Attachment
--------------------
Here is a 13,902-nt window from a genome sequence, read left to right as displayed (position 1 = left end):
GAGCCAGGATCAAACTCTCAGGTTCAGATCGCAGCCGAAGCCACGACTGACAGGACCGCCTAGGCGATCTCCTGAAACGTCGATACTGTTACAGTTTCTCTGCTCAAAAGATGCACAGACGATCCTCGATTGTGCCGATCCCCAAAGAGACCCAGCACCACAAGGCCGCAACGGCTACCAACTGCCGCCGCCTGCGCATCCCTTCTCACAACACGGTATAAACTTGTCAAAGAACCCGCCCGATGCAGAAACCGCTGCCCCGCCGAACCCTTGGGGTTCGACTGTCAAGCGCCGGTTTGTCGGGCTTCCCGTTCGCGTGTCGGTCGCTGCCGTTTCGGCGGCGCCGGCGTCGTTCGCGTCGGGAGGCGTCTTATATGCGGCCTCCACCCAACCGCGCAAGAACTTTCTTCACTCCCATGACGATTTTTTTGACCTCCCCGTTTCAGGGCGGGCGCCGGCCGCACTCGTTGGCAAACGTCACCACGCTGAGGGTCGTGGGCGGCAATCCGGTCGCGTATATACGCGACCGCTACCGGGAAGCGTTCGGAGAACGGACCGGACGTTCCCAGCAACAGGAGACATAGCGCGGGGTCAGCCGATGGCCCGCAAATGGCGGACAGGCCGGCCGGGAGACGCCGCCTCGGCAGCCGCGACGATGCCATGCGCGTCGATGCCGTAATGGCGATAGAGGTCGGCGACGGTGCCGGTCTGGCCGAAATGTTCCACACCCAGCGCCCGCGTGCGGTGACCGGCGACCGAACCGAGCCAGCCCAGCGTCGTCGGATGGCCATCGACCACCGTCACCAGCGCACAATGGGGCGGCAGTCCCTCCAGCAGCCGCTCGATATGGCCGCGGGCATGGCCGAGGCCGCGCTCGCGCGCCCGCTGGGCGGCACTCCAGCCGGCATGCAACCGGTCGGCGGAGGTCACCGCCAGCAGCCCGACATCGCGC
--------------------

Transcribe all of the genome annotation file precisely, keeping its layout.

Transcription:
Here is a 13,902-nt window from a genome sequence, read left to right as displayed (position 1 = left end):
GAGCCAGGATCAAACTCTCAGGTTCAGATCGCAGCCGAAGCCACGACTGACAGGACCGCCTAGGCGATCTCCTGAAACGTCGATACTGTTACAGTTTCTCTGCTCAAAAGATGCACAGACGATCCTCGATTGTGCCGATCCCCAAAGAGACCCAGCACCACAAGGCCGCAACGGCTACCAACTGCCGCCGCCTGCGCATCCCTTCTCACAACACGGTATAAACTTGTCAAAGAACCCGCCCGATGCAGAAACCGCTGCCCCGCCGAACCCTTGGGGTTCGACTGTCAAGCGCCGGTTTGTCGGGCTTCCCGTTCGCGTGTCGGTCGCTGCCGTTTCGGCGGCGCCGGCGTCGTTCGCGTCGGGAGGCGTCTTATATGCGGCCTCCACCCAACCGCGCAAGAACTTTCTTCACTCCCATGACGATTTTTTTGACCTCCCCGTTTCAGGGCGGGCGCCGGCCGCACTCGTTGGCAAACGTCACCACGCTGAGGGTCGTGGGCGGCAATCCGGTCGCGTATATACGCGACCGCTACCGGGAAGCGTTCGGAGAACGGACCGGACGTTCCCAGCAACAGGAGACATAGCGCGGGGTCAGCCGATGGCCCGCAAATGGCGGACAGGCCGGCCGGGAGACGCCGCCTCGGCAGCCGCGACGATGCCATGCGCGTCGATGCCGTAATGGCGATAGAGGTCGGCGACGGTGCCGGTCTGGCCGAAATGTTCCACACCCAGCGCCCGCGTGCGGTGACCGGCGACCGAACCGAGCCAGCCCAGCGTCGTCGGATGGCCATCGACCACCGTCACCAGCGCACAATGGGGCGGCAGTCCCTCCAGCAGCCGCTCGATATGGCCGCGGGCATGGCCGAGGCCGCGCTCGCGCGCCCGCTGGGCGGCACTCCAGCCGGCATGCAACCGGTCGGCGGAGGTCACCGCCAGCAGCCCGACATCGCGC